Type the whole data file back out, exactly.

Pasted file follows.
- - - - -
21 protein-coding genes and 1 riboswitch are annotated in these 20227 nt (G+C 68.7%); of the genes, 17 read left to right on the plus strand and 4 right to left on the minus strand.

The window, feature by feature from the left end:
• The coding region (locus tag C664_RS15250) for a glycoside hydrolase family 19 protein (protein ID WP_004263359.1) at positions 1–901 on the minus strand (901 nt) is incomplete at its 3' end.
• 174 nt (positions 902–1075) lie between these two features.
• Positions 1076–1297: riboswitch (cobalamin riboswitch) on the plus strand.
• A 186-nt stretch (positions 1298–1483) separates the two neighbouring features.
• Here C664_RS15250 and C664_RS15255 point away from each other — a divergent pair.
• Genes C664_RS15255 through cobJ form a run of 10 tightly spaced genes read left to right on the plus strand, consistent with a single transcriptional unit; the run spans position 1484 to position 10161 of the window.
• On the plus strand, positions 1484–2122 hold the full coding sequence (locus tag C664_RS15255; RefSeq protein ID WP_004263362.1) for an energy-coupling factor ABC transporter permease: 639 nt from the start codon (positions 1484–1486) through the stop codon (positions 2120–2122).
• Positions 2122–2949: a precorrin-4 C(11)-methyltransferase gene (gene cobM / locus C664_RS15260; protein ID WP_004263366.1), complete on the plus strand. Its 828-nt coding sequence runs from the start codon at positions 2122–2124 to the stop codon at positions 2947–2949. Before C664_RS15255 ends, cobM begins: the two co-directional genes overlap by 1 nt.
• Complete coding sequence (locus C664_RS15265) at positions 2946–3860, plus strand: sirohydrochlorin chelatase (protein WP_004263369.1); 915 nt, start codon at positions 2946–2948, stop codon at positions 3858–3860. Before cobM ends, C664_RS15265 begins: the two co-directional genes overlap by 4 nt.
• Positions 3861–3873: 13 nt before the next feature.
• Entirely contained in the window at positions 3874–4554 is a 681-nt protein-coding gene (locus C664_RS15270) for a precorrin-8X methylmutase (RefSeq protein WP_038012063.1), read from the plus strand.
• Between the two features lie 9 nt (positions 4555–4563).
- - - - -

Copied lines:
21 protein-coding genes and 1 riboswitch are annotated in these 20227 nt (G+C 68.7%); of the genes, 17 read left to right on the plus strand and 4 right to left on the minus strand.

The window, feature by feature from the left end:
• The coding region (locus tag C664_RS15250) for a glycoside hydrolase family 19 protein (protein ID WP_004263359.1) at positions 1–901 on the minus strand (901 nt) is incomplete at its 3' end.
• 174 nt (positions 902–1075) lie between these two features.
• Positions 1076–1297: riboswitch (cobalamin riboswitch) on the plus strand.
• A 186-nt stretch (positions 1298–1483) separates the two neighbouring features.
• Here C664_RS15250 and C664_RS15255 point away from each other — a divergent pair.
• Genes C664_RS15255 through cobJ form a run of 10 tightly spaced genes read left to right on the plus strand, consistent with a single transcriptional unit; the run spans position 1484 to position 10161 of the window.
• On the plus strand, positions 1484–2122 hold the full coding sequence (locus tag C664_RS15255; RefSeq protein ID WP_004263362.1) for an energy-coupling factor ABC transporter permease: 639 nt from the start codon (positions 1484–1486) through the stop codon (positions 2120–2122).
• Positions 2122–2949: a precorrin-4 C(11)-methyltransferase gene (gene cobM / locus C664_RS15260; protein ID WP_004263366.1), complete on the plus strand. Its 828-nt coding sequence runs from the start codon at positions 2122–2124 to the stop codon at positions 2947–2949. Before C664_RS15255 ends, cobM begins: the two co-directional genes overlap by 1 nt.
• Complete coding sequence (locus C664_RS15265) at positions 2946–3860, plus strand: sirohydrochlorin chelatase (protein WP_004263369.1); 915 nt, start codon at positions 2946–2948, stop codon at positions 3858–3860. Before cobM ends, C664_RS15265 begins: the two co-directional genes overlap by 4 nt.
• Positions 3861–3873: 13 nt before the next feature.
• Entirely contained in the window at positions 3874–4554 is a 681-nt protein-coding gene (locus C664_RS15270) for a precorrin-8X methylmutase (RefSeq protein WP_038012063.1), read from the plus strand.
• Between the two features lie 9 nt (positions 4555–4563).